KYIV, Ukraine — When the British destroyer H.M.S. Defender sailed near the coast of Crimea on Wednesday, it was supposed to be quietly demonstrating that the waters legally belonged to Ukraine despite Russia’s annexation of the Black Sea peninsula seven years ago, which has never been recognized internationally.
To Russia, however, which claims those waters as part of its territory, the ship’s course was an intolerable provocation.
The conflicting narratives erupted into an international incident after the Russian Navy claimed it had fired warning shots at the British destroyer and dropped bombs in an effort to make it alter course. The British government promptly denied both claims, and said that the Russians had merely been conducting naval exercises nearby.
And things might have ended there, except that a BBC correspondent, Jonathan Beale, happened to be on board the Defender and published video footage showing as many as 20 Russian warplanes buzzing the ship and a Russian Coast Guard vessel drawing close alongside.
A Russian officer could be heard on the radio threatening to open fire if the Defender did not change course, while gunfire could be heard in the background, though the shots seemed well out of range.
In an interview with the BBC, the Defender’s captain, Cmdr. Vince Owen, made it clear that the ship deliberately sailed close to the Crimean coast to assert the position that Crimea and the waters around it legally belong to Ukraine.
“With the U.K. and the Royal Navy, our deployment is here to maintain international order, and uphold that for the global peace and security,” Commander Owen told the BBC.
“The Royal Navy and U.K. will always call out states that do not follow international order,” he added. “That’s our mission.”
Russia’s 2014 annexation of Ukraine prompted international outcry and economic sanctions. In the seven intervening years, the Black Sea has become a flash point for Ukraine, Russia and NATO member countries.
“Politically, the Russians are enormously sensitive when it comes to Crimea,” said Gustav Gressel, a senior policy fellow at the European Council on Foreign Relations. “They want to bully the West into de facto recognizing Crimea and turning the page.”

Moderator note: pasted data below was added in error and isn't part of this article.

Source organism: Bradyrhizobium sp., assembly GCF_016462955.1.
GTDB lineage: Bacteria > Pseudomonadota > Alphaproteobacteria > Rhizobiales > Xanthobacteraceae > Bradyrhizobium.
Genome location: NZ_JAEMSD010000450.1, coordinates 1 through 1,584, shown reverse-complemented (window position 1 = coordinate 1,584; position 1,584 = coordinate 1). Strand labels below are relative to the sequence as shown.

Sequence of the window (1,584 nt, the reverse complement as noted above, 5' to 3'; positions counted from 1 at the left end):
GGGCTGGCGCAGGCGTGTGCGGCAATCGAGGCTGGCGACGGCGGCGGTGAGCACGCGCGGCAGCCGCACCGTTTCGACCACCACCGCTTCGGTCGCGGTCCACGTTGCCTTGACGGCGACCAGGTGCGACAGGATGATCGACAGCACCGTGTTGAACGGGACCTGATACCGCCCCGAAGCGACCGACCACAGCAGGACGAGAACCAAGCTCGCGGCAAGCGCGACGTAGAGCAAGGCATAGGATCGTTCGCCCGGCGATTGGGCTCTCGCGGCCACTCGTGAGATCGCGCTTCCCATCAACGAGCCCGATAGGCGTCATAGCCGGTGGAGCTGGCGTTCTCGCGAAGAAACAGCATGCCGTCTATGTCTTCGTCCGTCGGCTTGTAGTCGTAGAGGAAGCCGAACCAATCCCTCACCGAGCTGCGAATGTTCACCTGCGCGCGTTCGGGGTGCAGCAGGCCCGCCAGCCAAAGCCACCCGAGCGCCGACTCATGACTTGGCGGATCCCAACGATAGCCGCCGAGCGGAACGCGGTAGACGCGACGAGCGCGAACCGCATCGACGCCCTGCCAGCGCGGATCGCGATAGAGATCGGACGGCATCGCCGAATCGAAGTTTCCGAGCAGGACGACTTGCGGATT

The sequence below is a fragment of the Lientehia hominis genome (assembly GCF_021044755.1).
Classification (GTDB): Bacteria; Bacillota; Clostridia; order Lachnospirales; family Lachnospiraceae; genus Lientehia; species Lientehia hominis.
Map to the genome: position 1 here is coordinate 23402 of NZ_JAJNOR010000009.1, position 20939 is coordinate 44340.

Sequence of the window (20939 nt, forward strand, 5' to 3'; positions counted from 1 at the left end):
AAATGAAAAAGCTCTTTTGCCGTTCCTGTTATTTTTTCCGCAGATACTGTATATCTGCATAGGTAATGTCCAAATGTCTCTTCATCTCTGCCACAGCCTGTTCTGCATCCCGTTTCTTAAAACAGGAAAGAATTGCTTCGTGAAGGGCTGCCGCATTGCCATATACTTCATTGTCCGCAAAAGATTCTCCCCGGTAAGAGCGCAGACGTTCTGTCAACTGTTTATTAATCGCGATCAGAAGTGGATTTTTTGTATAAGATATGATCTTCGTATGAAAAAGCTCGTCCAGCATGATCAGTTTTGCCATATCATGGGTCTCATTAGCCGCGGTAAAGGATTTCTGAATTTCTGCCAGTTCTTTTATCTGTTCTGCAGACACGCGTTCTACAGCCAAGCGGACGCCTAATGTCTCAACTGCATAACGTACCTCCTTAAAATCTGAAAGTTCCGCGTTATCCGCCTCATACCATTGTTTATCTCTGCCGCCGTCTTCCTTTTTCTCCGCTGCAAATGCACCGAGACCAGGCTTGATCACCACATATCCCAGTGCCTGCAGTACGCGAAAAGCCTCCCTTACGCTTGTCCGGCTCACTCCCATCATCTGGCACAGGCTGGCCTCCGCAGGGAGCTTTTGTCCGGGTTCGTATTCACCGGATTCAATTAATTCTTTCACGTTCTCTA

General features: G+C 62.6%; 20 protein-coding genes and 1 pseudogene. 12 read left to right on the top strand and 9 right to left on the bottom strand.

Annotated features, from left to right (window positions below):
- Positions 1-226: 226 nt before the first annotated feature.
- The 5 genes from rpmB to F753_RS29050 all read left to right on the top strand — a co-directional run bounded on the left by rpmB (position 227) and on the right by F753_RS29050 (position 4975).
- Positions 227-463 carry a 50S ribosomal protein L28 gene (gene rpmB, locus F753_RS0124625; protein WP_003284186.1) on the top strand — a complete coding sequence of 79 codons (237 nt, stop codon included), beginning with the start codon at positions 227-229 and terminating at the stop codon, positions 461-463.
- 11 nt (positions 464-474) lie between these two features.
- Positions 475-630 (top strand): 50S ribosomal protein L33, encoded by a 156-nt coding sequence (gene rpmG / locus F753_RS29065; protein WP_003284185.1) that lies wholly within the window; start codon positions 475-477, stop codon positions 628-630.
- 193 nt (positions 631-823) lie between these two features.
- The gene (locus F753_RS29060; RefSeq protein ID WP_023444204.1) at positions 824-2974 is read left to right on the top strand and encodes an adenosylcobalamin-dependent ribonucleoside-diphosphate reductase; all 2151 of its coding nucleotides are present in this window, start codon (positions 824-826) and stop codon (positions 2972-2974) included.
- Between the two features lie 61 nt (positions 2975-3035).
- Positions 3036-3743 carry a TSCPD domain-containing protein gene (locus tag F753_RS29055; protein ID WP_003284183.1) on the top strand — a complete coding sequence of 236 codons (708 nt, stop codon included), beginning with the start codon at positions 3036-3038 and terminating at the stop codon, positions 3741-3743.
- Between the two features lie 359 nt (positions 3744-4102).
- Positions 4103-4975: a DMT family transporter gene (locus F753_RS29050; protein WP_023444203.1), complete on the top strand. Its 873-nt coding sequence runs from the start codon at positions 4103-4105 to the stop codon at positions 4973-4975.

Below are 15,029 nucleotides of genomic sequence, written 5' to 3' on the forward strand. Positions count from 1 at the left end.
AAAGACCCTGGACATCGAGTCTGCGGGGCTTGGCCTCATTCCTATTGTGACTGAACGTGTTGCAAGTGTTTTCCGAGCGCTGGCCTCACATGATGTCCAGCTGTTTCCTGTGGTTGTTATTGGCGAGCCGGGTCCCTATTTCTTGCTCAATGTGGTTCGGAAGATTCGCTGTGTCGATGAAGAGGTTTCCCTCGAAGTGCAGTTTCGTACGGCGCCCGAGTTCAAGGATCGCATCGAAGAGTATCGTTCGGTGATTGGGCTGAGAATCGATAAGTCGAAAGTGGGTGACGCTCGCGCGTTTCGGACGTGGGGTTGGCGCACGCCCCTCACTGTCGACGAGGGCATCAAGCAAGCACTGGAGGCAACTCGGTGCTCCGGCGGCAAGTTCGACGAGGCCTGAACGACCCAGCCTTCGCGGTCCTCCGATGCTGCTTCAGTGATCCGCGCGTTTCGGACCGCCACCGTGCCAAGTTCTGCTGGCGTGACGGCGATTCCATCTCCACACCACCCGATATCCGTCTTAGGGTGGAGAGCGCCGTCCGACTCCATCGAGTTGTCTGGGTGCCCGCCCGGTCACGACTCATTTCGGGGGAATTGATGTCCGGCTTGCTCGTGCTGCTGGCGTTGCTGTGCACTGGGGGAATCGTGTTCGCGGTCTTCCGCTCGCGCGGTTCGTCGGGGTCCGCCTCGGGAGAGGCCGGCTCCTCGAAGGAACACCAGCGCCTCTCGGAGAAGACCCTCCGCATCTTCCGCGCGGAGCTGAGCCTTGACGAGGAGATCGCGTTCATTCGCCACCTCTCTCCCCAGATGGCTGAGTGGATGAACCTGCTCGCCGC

That is why Britain and the West “precisely need to keep reaffirming and reminding that Crimea has not been accepted as a fait accompli,” said Mark Galeotti, a Russia expert at University College London’s School of Slavonic and Eastern European Studies.
“Russia’s activity is a threat to stability, and we all need stability to have security,” he said to lawmakers.
Prime Minister Boris Johnson told reporters on Thursday that Britain did not recognize Russia’s annexation of Crimea and that it had been entirely appropriate for the vessel to traverse Ukrainian waters in accordance with the law.
Mr. Galeotti said the exercise revealed “a post-Brexit British determination to affirm that if America is back, so too is Britain, in its own way,” referring to President Biden’s refrain during his recent trip to Europe.
But there was also a sense that Russia was “working to isolate Britain and aggravate that post-Brexit decision,” said Nigel Gould-Davies, senior fellow for Russia and Eurasia at the International Institute for Strategic Studies in London.
In Moscow, Russian officials doubled down on their version of events and warned that the country’s military would be ready to take decisive action should such events occur in the future.
Speaking to reporters on Thursday, the Kremlin’s spokesman, Dmitri S. Peskov, called the British ship’s actions “a deliberate and premeditated provocation” and added that “no options will be ruled out in terms of legally defending Russia’s borders” in the future.
Sergei Ryabkov, Russia’s deputy foreign minister, was more specific, saying on Thursday that next time Russia “may drop bombs and not just in the path but right on target.”
“Those who try to test our strength are taking high risks,” Mr. Ryabkov said, according to Interfax, a Russian news agency, and suggested Britain rename the destroyer H.M.S. “Aggressor.”
Mr. Ryabkov’s remarks represented a rhetorical escalation, Mr. Galeotti said. “It is very hard to crank these things down,” he said. “Next time — and there will be a next time — will the Russians feel they have to be more bullish?”
Even as the confrontation unfolded on Wednesday, France and Germany proposed that the European Union hold a summit with Russia to work on thawing relations, the first such meeting since 2014. The suggestion was met with dismay from leaders of some E.U. member states, including Lithuania’s foreign minister, Gabrielius Landsbergis, who told the Financial Times it was an “irresponsible” case of “historic myopia.”
In several days, the Black Sea will be the site of the Sea Breeze military exercise, a land, sea and air training operation hosted by the United States and Ukraine with the participation of 30 other countries.
Valerie Hopkins reported from Kyiv, Ukraine, Ivan Nechepurenko from Moscow and Isabella Kwai from London.